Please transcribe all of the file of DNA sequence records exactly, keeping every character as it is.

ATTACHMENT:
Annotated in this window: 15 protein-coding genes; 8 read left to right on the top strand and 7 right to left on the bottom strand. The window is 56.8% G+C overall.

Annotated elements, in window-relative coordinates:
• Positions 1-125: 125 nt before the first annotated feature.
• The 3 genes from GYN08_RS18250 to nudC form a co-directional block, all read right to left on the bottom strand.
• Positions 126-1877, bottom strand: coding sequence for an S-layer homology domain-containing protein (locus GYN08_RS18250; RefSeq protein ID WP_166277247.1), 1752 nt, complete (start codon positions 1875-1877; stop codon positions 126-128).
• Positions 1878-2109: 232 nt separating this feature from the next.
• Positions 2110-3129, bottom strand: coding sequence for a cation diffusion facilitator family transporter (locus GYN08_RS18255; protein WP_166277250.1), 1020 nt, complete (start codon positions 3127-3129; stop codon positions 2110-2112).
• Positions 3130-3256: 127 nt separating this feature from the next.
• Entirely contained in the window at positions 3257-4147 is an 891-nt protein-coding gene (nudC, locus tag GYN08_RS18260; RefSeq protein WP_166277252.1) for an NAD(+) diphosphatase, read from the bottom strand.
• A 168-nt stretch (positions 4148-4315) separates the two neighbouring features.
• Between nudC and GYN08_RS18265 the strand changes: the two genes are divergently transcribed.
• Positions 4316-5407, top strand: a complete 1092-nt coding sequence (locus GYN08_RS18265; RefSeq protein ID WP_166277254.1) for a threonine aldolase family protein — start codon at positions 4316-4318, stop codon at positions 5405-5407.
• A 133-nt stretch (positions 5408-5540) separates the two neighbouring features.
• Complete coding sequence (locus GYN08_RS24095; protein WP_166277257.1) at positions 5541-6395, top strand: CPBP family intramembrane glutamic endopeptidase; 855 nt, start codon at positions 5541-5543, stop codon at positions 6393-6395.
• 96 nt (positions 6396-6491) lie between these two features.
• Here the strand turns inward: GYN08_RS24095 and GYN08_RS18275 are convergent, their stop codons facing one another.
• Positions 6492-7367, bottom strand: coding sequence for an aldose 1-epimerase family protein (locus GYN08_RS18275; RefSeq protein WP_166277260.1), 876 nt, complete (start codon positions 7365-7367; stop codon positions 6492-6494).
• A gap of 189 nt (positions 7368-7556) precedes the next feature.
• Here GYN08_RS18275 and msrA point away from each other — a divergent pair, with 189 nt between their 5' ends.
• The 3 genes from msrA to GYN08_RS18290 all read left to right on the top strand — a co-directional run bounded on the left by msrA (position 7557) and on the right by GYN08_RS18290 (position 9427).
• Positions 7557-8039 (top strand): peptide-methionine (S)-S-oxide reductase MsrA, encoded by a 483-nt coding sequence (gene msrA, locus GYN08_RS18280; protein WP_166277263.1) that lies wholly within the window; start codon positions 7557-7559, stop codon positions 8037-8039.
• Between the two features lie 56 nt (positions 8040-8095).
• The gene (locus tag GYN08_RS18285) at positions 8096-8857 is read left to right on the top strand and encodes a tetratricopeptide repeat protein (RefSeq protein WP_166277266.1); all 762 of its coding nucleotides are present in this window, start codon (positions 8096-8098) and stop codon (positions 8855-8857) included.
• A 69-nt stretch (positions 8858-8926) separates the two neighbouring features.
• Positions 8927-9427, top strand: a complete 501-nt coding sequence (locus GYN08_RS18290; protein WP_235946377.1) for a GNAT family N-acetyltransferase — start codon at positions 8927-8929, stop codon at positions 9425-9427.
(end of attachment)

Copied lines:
Annotated in this window: 15 protein-coding genes; 8 read left to right on the top strand and 7 right to left on the bottom strand. The window is 56.8% G+C overall.

Annotated elements, in window-relative coordinates:
• Positions 1-125: 125 nt before the first annotated feature.
• The 3 genes from GYN08_RS18250 to nudC form a co-directional block, all read right to left on the bottom strand.
• Positions 126-1877, bottom strand: coding sequence for an S-layer homology domain-containing protein (locus GYN08_RS18250; RefSeq protein ID WP_166277247.1), 1752 nt, complete (start codon positions 1875-1877; stop codon positions 126-128).
• Positions 1878-2109: 232 nt separating this feature from the next.
• Positions 2110-3129, bottom strand: coding sequence for a cation diffusion facilitator family transporter (locus GYN08_RS18255; protein WP_166277250.1), 1020 nt, complete (start codon positions 3127-3129; stop codon positions 2110-2112).
• Positions 3130-3256: 127 nt separating this feature from the next.
• Entirely contained in the window at positions 3257-4147 is an 891-nt protein-coding gene (nudC, locus tag GYN08_RS18260; RefSeq protein WP_166277252.1) for an NAD(+) diphosphatase, read from the bottom strand.
• A 168-nt stretch (positions 4148-4315) separates the two neighbouring features.
• Between nudC and GYN08_RS18265 the strand changes: the two genes are divergently transcribed.
• Positions 4316-5407, top strand: a complete 1092-nt coding sequence (locus GYN08_RS18265; RefSeq protein ID WP_166277254.1) for a threonine aldolase family protein — start codon at positions 4316-4318, stop codon at positions 5405-5407.
• A 133-nt stretch (positions 5408-5540) separates the two neighbouring features.
• Complete coding sequence (locus GYN08_RS24095; protein WP_166277257.1) at positions 5541-6395, top strand: CPBP family intramembrane glutamic endopeptidase; 855 nt, start codon at positions 5541-5543, stop codon at positions 6393-6395.
• 96 nt (positions 6396-6491) lie between these two features.
• Here the strand turns inward: GYN08_RS24095 and GYN08_RS18275 are convergent, their stop codons facing one another.
• Positions 6492-7367, bottom strand: coding sequence for an aldose 1-epimerase family protein (locus GYN08_RS18275; RefSeq protein WP_166277260.1), 876 nt, complete (start codon positions 7365-7367; stop codon positions 6492-6494).
• A gap of 189 nt (positions 7368-7556) precedes the next feature.
• Here GYN08_RS18275 and msrA point away from each other — a divergent pair, with 189 nt between their 5' ends.
• The 3 genes from msrA to GYN08_RS18290 all read left to right on the top strand — a co-directional run bounded on the left by msrA (position 7557) and on the right by GYN08_RS18290 (position 9427).
• Positions 7557-8039 (top strand): peptide-methionine (S)-S-oxide reductase MsrA, encoded by a 483-nt coding sequence (gene msrA, locus GYN08_RS18280; protein WP_166277263.1) that lies wholly within the window; start codon positions 7557-7559, stop codon positions 8037-8039.
• Between the two features lie 56 nt (positions 8040-8095).
• The gene (locus tag GYN08_RS18285) at positions 8096-8857 is read left to right on the top strand and encodes a tetratricopeptide repeat protein (RefSeq protein WP_166277266.1); all 762 of its coding nucleotides are present in this window, start codon (positions 8096-8098) and stop codon (positions 8855-8857) included.
• A 69-nt stretch (positions 8858-8926) separates the two neighbouring features.
• Positions 8927-9427, top strand: a complete 501-nt coding sequence (locus GYN08_RS18290; protein WP_235946377.1) for a GNAT family N-acetyltransferase — start codon at positions 8927-8929, stop codon at positions 9425-9427.